No greenmarket this week, because I'm going to the UK for All Tomorrow's Parties. Wish me luck finding food.

(photo from Flickr - Ex Libris's photostream)

Sunday, May 11, 2008

Quiche and tell

After a lovely greenmarket morning on Saturday (marred only slightly by the bushels of flowers flinging eye-burning pollen around everywhere), I had brunch with friends at our new favorite brunch spot, the never-crowded-enough Old Devil Moon, and spent the rest of the afternoon making quiche with Kara, in honor of Mother's Day.

Pretty much the same as last week, with a "berry" important addition:
3 lbs. asparagus
1 bunch ramps
2 1/2 lbs. zucchini
1 bag spinach
1 box sprouts (sunflower and red clover)
1 box raspberries!!!!!
4 apples (Winesap and Mutsu)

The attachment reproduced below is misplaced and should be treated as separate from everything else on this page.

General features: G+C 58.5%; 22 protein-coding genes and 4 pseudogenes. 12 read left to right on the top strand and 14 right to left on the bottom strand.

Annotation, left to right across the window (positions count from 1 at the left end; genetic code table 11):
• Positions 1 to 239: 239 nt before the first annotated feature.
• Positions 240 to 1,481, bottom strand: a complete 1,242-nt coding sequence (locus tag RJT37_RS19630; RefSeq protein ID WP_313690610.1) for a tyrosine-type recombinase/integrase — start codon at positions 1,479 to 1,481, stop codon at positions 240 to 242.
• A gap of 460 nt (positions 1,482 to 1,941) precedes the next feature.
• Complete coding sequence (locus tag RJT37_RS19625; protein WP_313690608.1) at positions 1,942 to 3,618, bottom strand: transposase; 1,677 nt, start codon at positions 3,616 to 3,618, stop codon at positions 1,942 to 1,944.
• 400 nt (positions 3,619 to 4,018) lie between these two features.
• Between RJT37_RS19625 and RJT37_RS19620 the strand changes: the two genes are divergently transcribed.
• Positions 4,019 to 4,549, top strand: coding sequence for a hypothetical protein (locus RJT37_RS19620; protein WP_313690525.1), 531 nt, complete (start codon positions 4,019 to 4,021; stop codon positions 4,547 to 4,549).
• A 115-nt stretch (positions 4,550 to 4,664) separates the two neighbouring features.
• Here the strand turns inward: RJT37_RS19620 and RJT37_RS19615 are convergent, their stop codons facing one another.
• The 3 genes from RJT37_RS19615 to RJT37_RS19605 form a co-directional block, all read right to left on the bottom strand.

Total spent: $41.10

We ate the raspberries during quiche prep. They were greenhouse-raised and $6.50 a (tiny) box, but so delicious. I made my quiche with a pre-made whole-wheat crust (sorry, Mom, I was so lazy), Knoll Crest Farm eggs, Lynnhaven goat cheese, soymilk, a little heavy cream, ramps, and blanched asparagus. When I served it this morning for brunch, I sprinkled a bit of shredded Parmesan on each slice and heated them separately under the broiler; this plus a bit of freshly-ground black pepper turned out to be just the thing.

I think quiche may be my new favorite meal. It's great to make in advance, can be done relatively healthfully, and is so versatile! I'm already planning my next one: Lynnhaven's goat feta, sun-dried tomatoes, fresh basil, and spinach or zucchini. And yes, I'll make the crust homemade next time.